Ray Kroc bought the rights to a small hamburger joint run by Dick and Mac McDonald. He was 52 years old at the time and selling milkshake machines. Ray always believed in the power of a positive attitude in sales. He said, “With a smile and enthusiasm I can influence someone to buy a sundae when they came in for coffee.”
Ray also believed that as a salesperson you have to tailor your pitch or message to the needs of the customer. He said, “Find out their taste and sell to it.” In baseball, no pitcher throws the same pitch to every batter. Each batter prefers balls thrown to a particular part of the batting box and hits some types of pitches better than others.
The same is true for each customer. Most business start-ups need skills from more than their founder and take on partners. Sometimes these partners are less than the most desirable partners you might choose.
This was no different for McDonald’s. Ray had to take on an unwanted partner in the early stages of the business to get things moving in the right direction. Later in their history, Ray was in a position to buy out his unwanted partner. Even though the unwanted partner and Ray often disagreed, he learned that to achieve the success you don’t want yes men surrounding you, but people willing to disagree with your position.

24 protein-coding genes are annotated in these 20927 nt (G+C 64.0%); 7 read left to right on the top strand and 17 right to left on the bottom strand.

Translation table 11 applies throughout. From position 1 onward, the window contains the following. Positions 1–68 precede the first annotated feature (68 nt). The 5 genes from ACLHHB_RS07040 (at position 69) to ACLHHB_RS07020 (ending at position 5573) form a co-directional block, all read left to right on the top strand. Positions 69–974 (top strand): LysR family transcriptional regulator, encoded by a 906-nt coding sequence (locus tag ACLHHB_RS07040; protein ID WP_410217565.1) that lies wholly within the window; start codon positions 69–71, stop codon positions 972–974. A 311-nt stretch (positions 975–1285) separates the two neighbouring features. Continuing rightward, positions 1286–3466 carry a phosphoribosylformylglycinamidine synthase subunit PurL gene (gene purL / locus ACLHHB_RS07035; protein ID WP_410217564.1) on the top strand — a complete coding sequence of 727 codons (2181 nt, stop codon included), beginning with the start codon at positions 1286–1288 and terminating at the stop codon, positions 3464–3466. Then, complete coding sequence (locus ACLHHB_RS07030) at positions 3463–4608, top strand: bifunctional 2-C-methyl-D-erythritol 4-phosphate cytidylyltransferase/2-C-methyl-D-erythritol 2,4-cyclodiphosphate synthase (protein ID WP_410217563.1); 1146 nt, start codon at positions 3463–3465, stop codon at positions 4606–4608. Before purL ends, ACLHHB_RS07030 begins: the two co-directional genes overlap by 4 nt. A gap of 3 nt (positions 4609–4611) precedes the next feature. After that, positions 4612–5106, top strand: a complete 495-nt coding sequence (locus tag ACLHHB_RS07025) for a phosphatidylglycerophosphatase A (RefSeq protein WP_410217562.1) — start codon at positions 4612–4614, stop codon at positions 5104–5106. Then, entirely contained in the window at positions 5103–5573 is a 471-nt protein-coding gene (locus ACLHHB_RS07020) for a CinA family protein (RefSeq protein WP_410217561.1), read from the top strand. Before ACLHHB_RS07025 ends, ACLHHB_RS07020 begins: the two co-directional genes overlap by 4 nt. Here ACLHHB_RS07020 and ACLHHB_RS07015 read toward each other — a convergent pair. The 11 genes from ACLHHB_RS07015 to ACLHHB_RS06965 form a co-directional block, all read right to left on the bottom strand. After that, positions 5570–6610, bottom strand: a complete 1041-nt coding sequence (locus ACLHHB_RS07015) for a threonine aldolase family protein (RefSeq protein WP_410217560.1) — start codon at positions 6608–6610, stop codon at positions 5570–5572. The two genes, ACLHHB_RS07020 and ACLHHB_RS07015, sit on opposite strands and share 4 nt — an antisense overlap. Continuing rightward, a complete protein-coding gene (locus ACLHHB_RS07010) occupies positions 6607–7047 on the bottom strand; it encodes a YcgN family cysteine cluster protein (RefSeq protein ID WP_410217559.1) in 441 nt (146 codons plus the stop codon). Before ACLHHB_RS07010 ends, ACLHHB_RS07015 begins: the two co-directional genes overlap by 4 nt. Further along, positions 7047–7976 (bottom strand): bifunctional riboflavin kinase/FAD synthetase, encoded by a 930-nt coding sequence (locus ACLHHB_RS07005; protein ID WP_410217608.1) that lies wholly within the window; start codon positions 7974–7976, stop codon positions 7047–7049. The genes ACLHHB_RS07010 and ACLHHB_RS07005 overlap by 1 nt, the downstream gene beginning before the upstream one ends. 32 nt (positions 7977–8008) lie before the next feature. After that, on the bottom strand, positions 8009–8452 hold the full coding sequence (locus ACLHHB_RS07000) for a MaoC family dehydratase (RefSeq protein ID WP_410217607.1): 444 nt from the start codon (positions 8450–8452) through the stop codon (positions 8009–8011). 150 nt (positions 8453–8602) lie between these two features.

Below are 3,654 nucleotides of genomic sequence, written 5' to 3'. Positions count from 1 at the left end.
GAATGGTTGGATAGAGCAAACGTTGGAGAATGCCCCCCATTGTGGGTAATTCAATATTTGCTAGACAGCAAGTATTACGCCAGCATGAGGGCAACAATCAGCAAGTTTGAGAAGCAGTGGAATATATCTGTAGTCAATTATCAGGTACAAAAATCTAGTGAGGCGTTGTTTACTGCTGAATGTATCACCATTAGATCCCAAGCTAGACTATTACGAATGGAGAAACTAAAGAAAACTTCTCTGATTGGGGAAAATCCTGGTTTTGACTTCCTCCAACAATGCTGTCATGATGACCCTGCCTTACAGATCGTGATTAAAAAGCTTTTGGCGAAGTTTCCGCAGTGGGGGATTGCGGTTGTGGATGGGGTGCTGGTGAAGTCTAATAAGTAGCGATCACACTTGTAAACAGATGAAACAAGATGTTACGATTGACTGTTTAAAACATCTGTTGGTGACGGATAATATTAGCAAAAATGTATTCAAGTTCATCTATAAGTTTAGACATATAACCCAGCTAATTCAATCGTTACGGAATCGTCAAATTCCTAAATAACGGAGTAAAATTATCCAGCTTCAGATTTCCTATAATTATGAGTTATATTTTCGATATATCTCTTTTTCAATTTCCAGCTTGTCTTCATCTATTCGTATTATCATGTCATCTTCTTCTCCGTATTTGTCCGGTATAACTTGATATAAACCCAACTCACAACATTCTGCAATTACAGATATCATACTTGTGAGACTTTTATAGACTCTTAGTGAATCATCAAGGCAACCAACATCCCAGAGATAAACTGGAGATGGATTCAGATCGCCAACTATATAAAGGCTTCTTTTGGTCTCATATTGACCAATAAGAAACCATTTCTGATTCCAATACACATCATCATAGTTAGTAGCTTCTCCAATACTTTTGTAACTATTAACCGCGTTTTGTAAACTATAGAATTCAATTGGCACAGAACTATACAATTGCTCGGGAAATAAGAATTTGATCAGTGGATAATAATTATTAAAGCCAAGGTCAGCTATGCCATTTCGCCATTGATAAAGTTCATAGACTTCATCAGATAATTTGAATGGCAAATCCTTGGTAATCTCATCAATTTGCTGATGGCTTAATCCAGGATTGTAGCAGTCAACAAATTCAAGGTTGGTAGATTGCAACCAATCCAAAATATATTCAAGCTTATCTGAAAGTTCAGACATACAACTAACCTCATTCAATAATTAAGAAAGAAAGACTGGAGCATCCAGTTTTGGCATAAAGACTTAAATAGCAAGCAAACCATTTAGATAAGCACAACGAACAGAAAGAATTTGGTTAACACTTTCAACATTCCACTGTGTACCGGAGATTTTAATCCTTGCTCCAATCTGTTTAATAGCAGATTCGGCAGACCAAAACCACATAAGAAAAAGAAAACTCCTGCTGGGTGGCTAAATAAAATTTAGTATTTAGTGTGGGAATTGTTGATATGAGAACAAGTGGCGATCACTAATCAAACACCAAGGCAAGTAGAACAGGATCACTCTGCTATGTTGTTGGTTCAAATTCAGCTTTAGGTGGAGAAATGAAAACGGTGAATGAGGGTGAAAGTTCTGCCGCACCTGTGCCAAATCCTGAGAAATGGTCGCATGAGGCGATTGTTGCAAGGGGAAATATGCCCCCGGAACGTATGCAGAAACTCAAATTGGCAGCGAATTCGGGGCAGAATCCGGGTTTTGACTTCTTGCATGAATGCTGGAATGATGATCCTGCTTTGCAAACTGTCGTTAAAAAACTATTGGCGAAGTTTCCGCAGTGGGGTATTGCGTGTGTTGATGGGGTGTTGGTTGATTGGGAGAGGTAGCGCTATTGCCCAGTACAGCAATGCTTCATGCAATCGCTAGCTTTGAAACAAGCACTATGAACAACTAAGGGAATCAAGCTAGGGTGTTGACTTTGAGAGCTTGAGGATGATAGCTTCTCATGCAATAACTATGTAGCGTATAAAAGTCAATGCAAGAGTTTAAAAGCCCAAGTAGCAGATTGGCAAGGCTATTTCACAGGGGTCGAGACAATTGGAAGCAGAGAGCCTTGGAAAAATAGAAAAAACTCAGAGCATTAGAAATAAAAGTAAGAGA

In fact, Ray’s initial franchise model was challenged by his executives. The resulting challenge allowed Ray to rethink his position and come up with the successful ‘lease to own a store’ franchise model.
Finally, Mr. Kroc knew that when it comes to expansion, it is best undertaken when times are bad so you can secure the best deals. Ray Kroc was a man of modest upbringing and never even finished high school. He sold paper cups and milkshake machines and didn’t even open his first McDonalds until he was in his 50s, yet he grew his net worth to over $500 million in less than 30 years, proving it is never too late to follow your entrepreneurial dreams.
Many lessons can be gleaned from Ray Kroc’s story. What takeaway can you apply to your situation or business?
(Trivia: Ray Kroc was friends with Walt Disney when they served in the ambulance corps in World War I.)
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